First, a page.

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DeBough v. Shulman

United States Court of Appeals, Eighth Circuit

August 28, 2015

Marvin E. DeBough, Appellant
v.
Douglas Shulman, Commissioner of Internal Revenue, Appellee

Submitted June 9, 2015

The United States Tax Court.

For Marvin E. DeBough, Appellant: Matthew Leo Fling, Matthew L. Fling, Edina, MN.

For Douglas Shulman, Commissioner of Internal Revenue, Appellee: Jonathan S. Cohen, Ivan Clay Dale, Gilbert Steven Rothenberg, Senior Attorney, John Schumann, U.S. Department of Justice, Tax Division, Appellate Section, Washington, DC; William Wilkins, Internal Revenue Service, Washington, DC.

Before LOKEN, BYE, and KELLY, Circuit Judges.

OPINION

Page 1211

KELLY, Circuit Judge.

In 1966, Marvin DeBough purchased a residence and surrounding 80 acres of mixed-use land in Delano, Minnesota (the property) for $25,000. On July 11, 2006, DeBough agreed to sell the property for $1.4 million to Stonehawk Corporation and Catherine Constantine Properties, Inc. (the buyers) pursuant to an installment contract. The buyers' indebtedness was secured by the property.

Because the property was his principal residence, DeBough excluded $500,000 of gain from income on his 2006 tax return pursuant to 26 U.S.C. § 121 (the principal-residence exclusion). This left taxable income of $157,796 on the sale of the property. DeBough reported this income as installment sale income, beginning in 2006. DeBough received a total of $505,000 from the buyers and reported a total of $56,920 as taxable installment sale income for tax years 2006, 2007, and 2008.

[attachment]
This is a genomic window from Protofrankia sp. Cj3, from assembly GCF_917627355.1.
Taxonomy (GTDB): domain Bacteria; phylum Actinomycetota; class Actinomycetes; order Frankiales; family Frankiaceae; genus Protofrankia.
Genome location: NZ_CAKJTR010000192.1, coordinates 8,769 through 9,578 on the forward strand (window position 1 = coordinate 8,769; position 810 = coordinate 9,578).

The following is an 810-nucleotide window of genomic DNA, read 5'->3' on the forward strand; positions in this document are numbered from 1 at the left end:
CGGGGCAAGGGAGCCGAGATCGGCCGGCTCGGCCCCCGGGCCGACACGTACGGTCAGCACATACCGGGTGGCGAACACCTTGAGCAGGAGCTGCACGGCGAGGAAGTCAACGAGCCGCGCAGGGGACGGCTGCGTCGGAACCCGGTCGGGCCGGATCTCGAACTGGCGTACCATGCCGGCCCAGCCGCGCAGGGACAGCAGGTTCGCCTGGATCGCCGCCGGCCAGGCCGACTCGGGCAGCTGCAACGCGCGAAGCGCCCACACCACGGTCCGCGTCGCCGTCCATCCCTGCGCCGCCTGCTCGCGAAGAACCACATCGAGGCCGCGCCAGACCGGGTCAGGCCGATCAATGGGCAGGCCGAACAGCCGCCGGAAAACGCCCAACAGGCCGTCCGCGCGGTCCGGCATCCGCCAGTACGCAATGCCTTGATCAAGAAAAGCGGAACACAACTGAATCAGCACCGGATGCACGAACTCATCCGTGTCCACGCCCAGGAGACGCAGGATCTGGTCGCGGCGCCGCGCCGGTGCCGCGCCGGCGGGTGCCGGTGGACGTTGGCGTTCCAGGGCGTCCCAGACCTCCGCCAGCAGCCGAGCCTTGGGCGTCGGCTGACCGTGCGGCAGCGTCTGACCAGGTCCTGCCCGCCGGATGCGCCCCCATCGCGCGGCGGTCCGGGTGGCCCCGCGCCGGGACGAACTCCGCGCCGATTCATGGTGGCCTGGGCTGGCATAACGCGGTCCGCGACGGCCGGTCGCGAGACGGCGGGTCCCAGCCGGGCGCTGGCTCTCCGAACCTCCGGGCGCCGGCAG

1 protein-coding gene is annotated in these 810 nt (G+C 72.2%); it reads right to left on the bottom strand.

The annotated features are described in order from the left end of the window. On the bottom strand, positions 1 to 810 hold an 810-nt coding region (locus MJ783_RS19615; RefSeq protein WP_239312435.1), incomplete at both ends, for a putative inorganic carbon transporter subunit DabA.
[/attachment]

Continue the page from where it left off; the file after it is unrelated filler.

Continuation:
In 2009, the buyers defaulted and DeBough reacquired the property, incurring $3,723 in costs related to the reacquisition. DeBough kept the $505,000 he had previously received from the buyers as liquidated damages. On his 2009 tax return, DeBough treated this event as a reacquisition of property in full satisfaction of indebtedness under 26 U.S.C. § 1038.[1] In calculating his realized gain on the reacquisition, DeBough again applied the $500,000 principal-residence exclusion. DeBough reported $97,153 as long-term capital gains related to the reacquisition of the property for tax year 2009. DeBough did not resell the property.

In 2012, the Commissioner sent DeBough a notice of deficiency with respect to his 2009 tax return. The Commissioner determined DeBough had underreported $448,080 in long-term capital gain for tax year 2009 by applying the principal-residence exclusion in his calculation of gain. DeBough filed a petition with the Tax Court, seeking a redetermination of the deficiency for tax year 2009. The Tax Court[2] agreed with the Commissioner, finding DeBough was not entitled to the principal-residence exclusion because he had not resold the property within one year. DeBough timely appealed. We affirm.[3]

I. Discussion

DeBough asserts that the Tax Court erred by not allowing him to claim the $500,000 principal-residence exclusion when he reacquired the property in 2009. In support of reversal, he contends that the Tax Court's interpretation of ยง 1038 is contrary to the intent of Congress and produces ...


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